I think Kato turnouts come wired as "power routing" meaning that they supply power only to the track that the points are set for. I also believe they have jumpers that can change them from power routing to not power routing. Consult the directions for your Kato turnouts for an accurate answer on this point. If you do that, or just add the power feeder track you mentioned, you should have constant power on all your track. While the insulators would not be strictly necessary, yes, I would put insulators between the turnout, and the power feeder track. I would also suggest doing the same insulator thing at the other turnout, the one on the opposite side of the black truss bridge. This will work with either DC or DCC control. The two loops will be potential "power districts, should you ever decide to go that route.

good luck;

Traction Fan :smilie_daumenpos:

P.S. The attached file "All about turnouts" is probably a "Rerun" for you, if so, sorry about the duplication, but it does explain how power routing works, and lots of other stuff about turnouts.

View attachment All AboutTurnouts rev 5.pdf
 

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"Excuse the track layout, it's a probably a grotesque eyesore and may not be final"

Is this HO gauge or N gauge?
The nice thing about sectional track is that it's easily re-configured as needed.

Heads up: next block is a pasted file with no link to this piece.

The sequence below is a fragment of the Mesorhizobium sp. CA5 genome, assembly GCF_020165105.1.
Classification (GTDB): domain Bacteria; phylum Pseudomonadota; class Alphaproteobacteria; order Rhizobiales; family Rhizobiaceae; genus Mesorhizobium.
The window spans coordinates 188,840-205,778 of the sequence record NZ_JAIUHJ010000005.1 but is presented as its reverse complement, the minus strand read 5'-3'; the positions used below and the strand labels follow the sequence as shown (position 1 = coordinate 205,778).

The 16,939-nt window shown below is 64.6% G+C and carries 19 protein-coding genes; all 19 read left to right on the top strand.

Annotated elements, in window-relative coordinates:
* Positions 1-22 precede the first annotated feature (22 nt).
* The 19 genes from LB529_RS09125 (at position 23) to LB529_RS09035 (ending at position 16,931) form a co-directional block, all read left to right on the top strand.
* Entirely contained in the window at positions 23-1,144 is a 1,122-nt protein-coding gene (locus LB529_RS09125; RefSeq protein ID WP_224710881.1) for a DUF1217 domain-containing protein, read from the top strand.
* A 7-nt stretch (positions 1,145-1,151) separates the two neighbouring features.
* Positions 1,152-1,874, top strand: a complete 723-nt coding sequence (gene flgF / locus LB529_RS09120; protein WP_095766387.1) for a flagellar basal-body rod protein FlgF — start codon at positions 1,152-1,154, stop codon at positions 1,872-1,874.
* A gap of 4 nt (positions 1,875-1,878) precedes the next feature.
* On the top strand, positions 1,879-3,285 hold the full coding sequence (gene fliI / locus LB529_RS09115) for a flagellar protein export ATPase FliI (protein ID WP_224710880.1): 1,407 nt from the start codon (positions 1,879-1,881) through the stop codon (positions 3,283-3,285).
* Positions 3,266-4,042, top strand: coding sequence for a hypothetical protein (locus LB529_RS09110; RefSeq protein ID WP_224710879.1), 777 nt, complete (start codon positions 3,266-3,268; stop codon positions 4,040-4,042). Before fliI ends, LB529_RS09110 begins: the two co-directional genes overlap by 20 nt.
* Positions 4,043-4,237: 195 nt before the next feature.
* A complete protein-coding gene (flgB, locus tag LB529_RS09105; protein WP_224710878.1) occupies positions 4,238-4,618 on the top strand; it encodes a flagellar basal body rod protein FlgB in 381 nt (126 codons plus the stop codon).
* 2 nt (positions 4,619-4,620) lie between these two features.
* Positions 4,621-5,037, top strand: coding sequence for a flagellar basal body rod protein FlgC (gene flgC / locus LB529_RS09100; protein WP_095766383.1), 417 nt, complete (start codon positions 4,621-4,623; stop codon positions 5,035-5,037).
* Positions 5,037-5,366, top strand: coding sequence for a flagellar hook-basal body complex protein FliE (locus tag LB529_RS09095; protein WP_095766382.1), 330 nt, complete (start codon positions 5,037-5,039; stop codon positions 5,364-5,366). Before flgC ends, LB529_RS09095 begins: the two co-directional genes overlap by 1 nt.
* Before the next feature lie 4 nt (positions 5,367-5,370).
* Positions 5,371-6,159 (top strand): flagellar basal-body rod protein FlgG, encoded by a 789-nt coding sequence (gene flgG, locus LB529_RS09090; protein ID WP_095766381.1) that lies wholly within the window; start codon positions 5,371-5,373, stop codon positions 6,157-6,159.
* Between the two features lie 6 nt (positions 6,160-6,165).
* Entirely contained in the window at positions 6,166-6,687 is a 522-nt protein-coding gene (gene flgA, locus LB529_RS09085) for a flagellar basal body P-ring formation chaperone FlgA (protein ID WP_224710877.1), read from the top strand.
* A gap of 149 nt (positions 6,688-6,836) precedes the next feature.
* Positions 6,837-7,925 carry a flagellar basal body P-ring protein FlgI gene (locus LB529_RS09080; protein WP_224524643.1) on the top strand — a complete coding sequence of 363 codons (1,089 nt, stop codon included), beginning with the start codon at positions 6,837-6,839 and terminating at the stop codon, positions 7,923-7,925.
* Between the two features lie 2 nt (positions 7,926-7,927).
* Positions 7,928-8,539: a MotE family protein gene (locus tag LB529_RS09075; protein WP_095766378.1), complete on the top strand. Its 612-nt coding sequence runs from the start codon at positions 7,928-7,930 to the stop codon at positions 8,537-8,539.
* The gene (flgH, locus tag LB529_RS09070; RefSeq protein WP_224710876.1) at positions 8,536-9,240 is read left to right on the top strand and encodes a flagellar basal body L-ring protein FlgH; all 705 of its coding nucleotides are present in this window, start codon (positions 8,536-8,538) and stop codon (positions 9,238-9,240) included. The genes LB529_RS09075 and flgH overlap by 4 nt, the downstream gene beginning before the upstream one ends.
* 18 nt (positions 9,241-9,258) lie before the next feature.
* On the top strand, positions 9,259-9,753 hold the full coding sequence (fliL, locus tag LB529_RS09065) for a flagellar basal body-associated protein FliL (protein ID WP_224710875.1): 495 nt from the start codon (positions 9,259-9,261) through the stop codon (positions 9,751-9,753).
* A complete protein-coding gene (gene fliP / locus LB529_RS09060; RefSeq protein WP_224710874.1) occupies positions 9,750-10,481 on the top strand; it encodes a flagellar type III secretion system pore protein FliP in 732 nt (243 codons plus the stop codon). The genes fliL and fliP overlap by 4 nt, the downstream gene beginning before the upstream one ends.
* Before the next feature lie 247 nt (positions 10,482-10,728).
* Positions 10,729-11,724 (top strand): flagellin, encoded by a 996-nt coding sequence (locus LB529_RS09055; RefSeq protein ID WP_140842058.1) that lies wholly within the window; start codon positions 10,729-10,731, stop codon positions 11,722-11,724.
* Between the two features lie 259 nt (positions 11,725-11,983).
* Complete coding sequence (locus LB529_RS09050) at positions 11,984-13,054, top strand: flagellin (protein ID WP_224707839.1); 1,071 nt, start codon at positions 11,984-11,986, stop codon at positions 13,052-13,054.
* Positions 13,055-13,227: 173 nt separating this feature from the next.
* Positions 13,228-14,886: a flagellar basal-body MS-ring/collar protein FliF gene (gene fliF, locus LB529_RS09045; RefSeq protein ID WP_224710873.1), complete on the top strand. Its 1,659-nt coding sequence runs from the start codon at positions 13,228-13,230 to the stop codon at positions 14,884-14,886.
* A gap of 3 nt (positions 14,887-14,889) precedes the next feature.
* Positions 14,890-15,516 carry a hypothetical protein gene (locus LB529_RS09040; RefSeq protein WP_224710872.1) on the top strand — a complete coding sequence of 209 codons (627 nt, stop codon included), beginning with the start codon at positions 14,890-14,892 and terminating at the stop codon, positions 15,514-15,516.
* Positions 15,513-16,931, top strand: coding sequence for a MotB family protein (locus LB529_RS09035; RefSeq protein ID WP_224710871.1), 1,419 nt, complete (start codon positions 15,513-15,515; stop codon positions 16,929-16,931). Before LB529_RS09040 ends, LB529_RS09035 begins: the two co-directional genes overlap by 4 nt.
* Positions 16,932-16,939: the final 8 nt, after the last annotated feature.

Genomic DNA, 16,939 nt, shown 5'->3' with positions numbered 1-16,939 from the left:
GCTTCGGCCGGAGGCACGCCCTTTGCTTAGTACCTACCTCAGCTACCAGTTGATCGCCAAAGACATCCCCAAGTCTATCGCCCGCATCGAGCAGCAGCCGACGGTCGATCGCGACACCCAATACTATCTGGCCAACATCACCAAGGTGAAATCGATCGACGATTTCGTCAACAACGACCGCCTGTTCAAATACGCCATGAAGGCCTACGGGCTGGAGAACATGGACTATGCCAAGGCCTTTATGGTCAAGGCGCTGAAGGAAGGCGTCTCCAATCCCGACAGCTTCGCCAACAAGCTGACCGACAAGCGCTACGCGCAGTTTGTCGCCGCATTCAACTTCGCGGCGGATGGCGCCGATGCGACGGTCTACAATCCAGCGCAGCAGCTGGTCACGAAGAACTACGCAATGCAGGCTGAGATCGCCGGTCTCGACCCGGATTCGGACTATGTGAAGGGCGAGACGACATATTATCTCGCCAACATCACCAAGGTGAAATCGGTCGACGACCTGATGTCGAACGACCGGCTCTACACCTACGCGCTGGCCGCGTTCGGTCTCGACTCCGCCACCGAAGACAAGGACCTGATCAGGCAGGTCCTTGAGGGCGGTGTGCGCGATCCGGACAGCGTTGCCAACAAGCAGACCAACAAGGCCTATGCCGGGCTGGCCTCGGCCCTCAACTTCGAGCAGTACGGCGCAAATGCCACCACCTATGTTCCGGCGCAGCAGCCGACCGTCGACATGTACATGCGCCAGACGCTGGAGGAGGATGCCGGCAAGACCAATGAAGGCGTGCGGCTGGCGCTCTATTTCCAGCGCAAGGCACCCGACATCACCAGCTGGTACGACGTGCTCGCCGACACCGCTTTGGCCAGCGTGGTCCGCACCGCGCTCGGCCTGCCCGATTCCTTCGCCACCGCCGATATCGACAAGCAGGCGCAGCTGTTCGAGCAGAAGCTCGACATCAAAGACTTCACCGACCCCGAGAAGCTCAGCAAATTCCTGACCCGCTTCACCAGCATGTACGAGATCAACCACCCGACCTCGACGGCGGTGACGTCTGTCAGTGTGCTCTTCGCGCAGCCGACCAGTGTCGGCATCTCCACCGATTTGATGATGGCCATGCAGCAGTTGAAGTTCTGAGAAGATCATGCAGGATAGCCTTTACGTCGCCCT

TIP about separating Unitrack:
Get a VERY SMALL FLAT-BLADE screwdriver -- one like you get in an "eyeglass repair kit".
Use this to gently pry apart the joints -- not much effort is needed to "begin the part". Then they separate easily.

Whether a Kato switch is power-routing or non-power-routing often depends on the switch.

I don't know about the N gauge specifics.
But for HO, all of the turnouts EXCEPT FOR the #4 powered turnouts can be user-set to be power-routing or NON-power-routing by re-locating two small screws on the underside. VERY easily changed. Instructions are in the packaging.

Looking at your plan, I would put a single power feeder BETWEEN the two facing point switches.

That way, if the switches are power-routing, power will flow the way the switch is lined.

If non-power-routing, will work that way, too.

I think I'd do some re-arranging of track to slightly "smooth out" the back stretch.
It looks just a little too "wavy" to me.

You might want to consider an industrial siding or two, also. Perhaps one on the inside loop, and perhaps one in the upper-left-hand corner?